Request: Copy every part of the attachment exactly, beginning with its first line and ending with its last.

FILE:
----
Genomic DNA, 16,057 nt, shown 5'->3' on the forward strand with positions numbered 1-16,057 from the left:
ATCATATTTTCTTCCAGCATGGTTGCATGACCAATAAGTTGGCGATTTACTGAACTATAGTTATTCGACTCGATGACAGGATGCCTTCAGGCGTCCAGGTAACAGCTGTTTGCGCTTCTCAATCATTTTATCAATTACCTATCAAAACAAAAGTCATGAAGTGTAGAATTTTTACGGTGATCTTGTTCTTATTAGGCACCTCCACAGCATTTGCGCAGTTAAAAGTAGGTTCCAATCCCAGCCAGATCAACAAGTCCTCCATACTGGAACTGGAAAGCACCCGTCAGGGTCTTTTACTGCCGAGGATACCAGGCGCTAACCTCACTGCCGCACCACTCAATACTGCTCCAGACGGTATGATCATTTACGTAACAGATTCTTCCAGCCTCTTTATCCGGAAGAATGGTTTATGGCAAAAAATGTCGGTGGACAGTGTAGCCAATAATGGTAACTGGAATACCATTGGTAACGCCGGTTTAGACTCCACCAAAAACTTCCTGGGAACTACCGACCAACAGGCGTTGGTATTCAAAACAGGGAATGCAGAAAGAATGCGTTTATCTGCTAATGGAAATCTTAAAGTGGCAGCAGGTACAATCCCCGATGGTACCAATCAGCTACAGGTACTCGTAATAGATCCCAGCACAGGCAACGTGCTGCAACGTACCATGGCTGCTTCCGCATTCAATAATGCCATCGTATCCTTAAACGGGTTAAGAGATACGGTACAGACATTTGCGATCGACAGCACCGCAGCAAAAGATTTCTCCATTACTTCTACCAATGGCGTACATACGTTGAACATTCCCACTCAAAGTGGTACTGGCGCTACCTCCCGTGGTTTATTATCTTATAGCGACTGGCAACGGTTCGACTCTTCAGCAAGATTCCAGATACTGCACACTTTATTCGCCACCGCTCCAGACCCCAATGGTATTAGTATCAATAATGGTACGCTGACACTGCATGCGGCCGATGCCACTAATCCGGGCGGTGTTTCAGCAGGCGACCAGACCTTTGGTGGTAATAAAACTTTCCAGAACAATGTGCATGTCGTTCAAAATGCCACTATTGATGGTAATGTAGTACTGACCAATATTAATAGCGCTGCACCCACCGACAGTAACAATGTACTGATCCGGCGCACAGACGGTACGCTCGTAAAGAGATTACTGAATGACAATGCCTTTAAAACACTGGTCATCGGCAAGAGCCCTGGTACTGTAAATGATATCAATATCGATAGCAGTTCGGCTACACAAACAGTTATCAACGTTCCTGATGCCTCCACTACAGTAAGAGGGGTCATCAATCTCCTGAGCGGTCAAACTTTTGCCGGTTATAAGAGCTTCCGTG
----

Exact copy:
Genomic DNA, 16,057 nt, shown 5'->3' on the forward strand with positions numbered 1-16,057 from the left:
ATCATATTTTCTTCCAGCATGGTTGCATGACCAATAAGTTGGCGATTTACTGAACTATAGTTATTCGACTCGATGACAGGATGCCTTCAGGCGTCCAGGTAACAGCTGTTTGCGCTTCTCAATCATTTTATCAATTACCTATCAAAACAAAAGTCATGAAGTGTAGAATTTTTACGGTGATCTTGTTCTTATTAGGCACCTCCACAGCATTTGCGCAGTTAAAAGTAGGTTCCAATCCCAGCCAGATCAACAAGTCCTCCATACTGGAACTGGAAAGCACCCGTCAGGGTCTTTTACTGCCGAGGATACCAGGCGCTAACCTCACTGCCGCACCACTCAATACTGCTCCAGACGGTATGATCATTTACGTAACAGATTCTTCCAGCCTCTTTATCCGGAAGAATGGTTTATGGCAAAAAATGTCGGTGGACAGTGTAGCCAATAATGGTAACTGGAATACCATTGGTAACGCCGGTTTAGACTCCACCAAAAACTTCCTGGGAACTACCGACCAACAGGCGTTGGTATTCAAAACAGGGAATGCAGAAAGAATGCGTTTATCTGCTAATGGAAATCTTAAAGTGGCAGCAGGTACAATCCCCGATGGTACCAATCAGCTACAGGTACTCGTAATAGATCCCAGCACAGGCAACGTGCTGCAACGTACCATGGCTGCTTCCGCATTCAATAATGCCATCGTATCCTTAAACGGGTTAAGAGATACGGTACAGACATTTGCGATCGACAGCACCGCAGCAAAAGATTTCTCCATTACTTCTACCAATGGCGTACATACGTTGAACATTCCCACTCAAAGTGGTACTGGCGCTACCTCCCGTGGTTTATTATCTTATAGCGACTGGCAACGGTTCGACTCTTCAGCAAGATTCCAGATACTGCACACTTTATTCGCCACCGCTCCAGACCCCAATGGTATTAGTATCAATAATGGTACGCTGACACTGCATGCGGCCGATGCCACTAATCCGGGCGGTGTTTCAGCAGGCGACCAGACCTTTGGTGGTAATAAAACTTTCCAGAACAATGTGCATGTCGTTCAAAATGCCACTATTGATGGTAATGTAGTACTGACCAATATTAATAGCGCTGCACCCACCGACAGTAACAATGTACTGATCCGGCGCACAGACGGTACGCTCGTAAAGAGATTACTGAATGACAATGCCTTTAAAACACTGGTCATCGGCAAGAGCCCTGGTACTGTAAATGATATCAATATCGATAGCAGTTCGGCTACACAAACAGTTATCAACGTTCCTGATGCCTCCACTACAGTAAGAGGGGTCATCAATCTCCTGAGCGGTCAAACTTTTGCCGGTTATAAGAGCTTCCGTG